Jiri Kylian, director of the Nederlands Dans Theater since 1975 (he recently stepped down to focus on choreography), has created over 50 dances for the company. The works in these Cal Performances programs ranged from the dazzlingly lyrical to the severely minimal. In general, Kylians style of modern dance looks like ballet that has been freed from classical technique. The NDT dancers are sleek and quick and funny, and they reject American-style modern dance muscularity in order to offer a more European chic.
Nothing thrilled as much as Symphony of Psalms, the oldest piece on display (1978). Here, the emphasis on space-eating choreography, rushing, swirling group dynamics and athletic partnering, created a tangible excitement. Symphony of Psalms, with eight couples (the women in gorgeously old-fashioned Graham-style dresses that danced on their own with every leg movement and jump) featured the eponymous music by Stravinsky for symphony and chorus that was darkness and light adding-up to create splendor.
Where Balanchine took ballet technique and created fantasies of steps and patterns, Kylian began his career in a more theatrical vein, creating grand gestures rather than little steps, always filling huge spaces with masses of bodies, adding more costumes, more drama, more emotion. While Balanchine was stripping away all the romantic excesses of classical ballet, Kylian was making modern dance the kind of operatic spectacle that could only have happened in Europe, land of state-supported dance companies and huge, old theatres. While a genius in a world of his own making, Balanchines works always draw one into the technique of the dances. To him, small touches were all-important, and simplicity spoke to the 20th Century.
Kylian, on the other hand, is all about excess. Beautiful, thrilling, dramatic excess. The choreographers latest work, however, shows a vision that has been flattened by history, a more austere, bleaker use of dance, a choreography that has grown more and more static, as if the dancer, unable to create on his own body, as he has aged, has moved into different interests. Claude Pascal (2002) featured a three-act dada-style play delivered by lip-synching puppet-like actors. Dressed in 19th century costumes, they emerge from behind a mirrored wall with doors, only to be replaced by dancers in partial undress, who appeared to represent some release of the psyches represented. Full of stiff, mannered, comical ways, the piece is entertaining, and annoying, like a danced Waiting for Godot. ("I love solitude spaghetti.") Kylians pedestrian explorations yield theoretical bounty but not much kinesthetic enjoyment.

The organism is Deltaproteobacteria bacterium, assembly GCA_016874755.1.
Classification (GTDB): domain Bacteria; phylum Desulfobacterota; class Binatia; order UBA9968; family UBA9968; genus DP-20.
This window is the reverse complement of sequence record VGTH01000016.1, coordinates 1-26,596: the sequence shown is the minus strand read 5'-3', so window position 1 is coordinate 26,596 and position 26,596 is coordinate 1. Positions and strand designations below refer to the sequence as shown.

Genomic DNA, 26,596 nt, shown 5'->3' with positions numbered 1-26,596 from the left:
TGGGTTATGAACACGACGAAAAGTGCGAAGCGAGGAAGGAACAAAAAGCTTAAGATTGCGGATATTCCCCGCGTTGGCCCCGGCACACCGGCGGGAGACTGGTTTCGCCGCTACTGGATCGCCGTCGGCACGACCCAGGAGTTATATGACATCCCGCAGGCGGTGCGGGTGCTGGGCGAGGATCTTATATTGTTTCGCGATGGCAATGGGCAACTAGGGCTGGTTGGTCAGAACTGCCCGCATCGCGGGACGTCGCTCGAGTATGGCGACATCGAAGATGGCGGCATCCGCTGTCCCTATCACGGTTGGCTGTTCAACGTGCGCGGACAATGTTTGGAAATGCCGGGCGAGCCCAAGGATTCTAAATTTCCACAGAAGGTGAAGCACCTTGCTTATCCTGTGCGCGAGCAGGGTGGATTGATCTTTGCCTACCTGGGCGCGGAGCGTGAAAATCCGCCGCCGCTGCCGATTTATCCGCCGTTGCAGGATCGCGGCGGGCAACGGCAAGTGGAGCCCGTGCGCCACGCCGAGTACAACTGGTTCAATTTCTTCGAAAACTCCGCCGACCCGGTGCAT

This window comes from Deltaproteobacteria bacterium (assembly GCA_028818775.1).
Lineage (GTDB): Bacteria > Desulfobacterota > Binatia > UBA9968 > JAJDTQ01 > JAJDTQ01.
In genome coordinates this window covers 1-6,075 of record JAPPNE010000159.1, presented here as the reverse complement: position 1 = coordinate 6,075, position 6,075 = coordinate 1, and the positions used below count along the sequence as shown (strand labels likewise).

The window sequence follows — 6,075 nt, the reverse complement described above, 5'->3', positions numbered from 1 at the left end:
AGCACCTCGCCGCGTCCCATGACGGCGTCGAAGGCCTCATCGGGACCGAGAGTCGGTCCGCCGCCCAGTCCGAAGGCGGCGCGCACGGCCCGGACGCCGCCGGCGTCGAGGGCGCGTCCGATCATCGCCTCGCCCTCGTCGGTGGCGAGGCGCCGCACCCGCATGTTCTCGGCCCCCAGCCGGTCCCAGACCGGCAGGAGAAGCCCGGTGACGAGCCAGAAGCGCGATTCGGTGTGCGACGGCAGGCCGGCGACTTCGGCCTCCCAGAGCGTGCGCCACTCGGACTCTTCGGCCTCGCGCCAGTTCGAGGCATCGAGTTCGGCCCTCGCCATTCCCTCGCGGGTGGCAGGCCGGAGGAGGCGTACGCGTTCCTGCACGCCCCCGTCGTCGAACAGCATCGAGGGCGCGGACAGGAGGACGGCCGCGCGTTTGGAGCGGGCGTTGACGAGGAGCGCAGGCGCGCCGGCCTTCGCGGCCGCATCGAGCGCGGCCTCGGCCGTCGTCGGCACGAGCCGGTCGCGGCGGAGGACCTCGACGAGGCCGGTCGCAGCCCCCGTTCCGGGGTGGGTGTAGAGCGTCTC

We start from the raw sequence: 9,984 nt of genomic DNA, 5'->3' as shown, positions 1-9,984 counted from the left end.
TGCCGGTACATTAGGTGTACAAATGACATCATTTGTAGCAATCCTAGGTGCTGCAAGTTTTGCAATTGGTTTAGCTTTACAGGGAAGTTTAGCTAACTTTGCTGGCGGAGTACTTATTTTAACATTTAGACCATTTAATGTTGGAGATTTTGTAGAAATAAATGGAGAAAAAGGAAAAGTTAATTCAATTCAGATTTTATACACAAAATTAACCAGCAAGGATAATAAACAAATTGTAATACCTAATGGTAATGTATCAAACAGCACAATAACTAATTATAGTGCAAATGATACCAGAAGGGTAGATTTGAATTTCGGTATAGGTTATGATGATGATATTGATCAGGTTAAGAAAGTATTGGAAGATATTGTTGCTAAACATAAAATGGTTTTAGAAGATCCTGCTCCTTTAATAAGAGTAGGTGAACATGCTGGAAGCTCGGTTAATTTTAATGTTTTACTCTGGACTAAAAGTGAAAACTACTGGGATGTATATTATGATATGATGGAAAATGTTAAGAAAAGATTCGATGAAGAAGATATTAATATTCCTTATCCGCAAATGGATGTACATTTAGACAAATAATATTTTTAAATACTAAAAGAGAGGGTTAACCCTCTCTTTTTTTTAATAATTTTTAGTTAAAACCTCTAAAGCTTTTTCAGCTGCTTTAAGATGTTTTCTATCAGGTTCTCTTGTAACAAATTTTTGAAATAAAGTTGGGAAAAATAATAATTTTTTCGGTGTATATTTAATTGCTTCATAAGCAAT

In the same vein, but taken to an even greater extreme, was the recent piece, Last Touch(2003), which was a stage setting of a Victorian-era drawing room with actors, a droning musical score, and movement that made mime look like speed-skating. In the course of half an hour, the performers took stage action that could have transpired in 30 seconds and slowed-it into a Butoh journey where the opening of a mouth or turning of a head offered the payoff that, ten years ago, Kylian might have used 24 dancers rushing around the stage for. A sudden explosion brings everything to a shocking stop, and the ending is merely a reset, the performers returning to the positions (seated in a chair, playing cards, looking out a window) where they began. Again, interesting theatrically, choreographically depressed. This is the world we live in.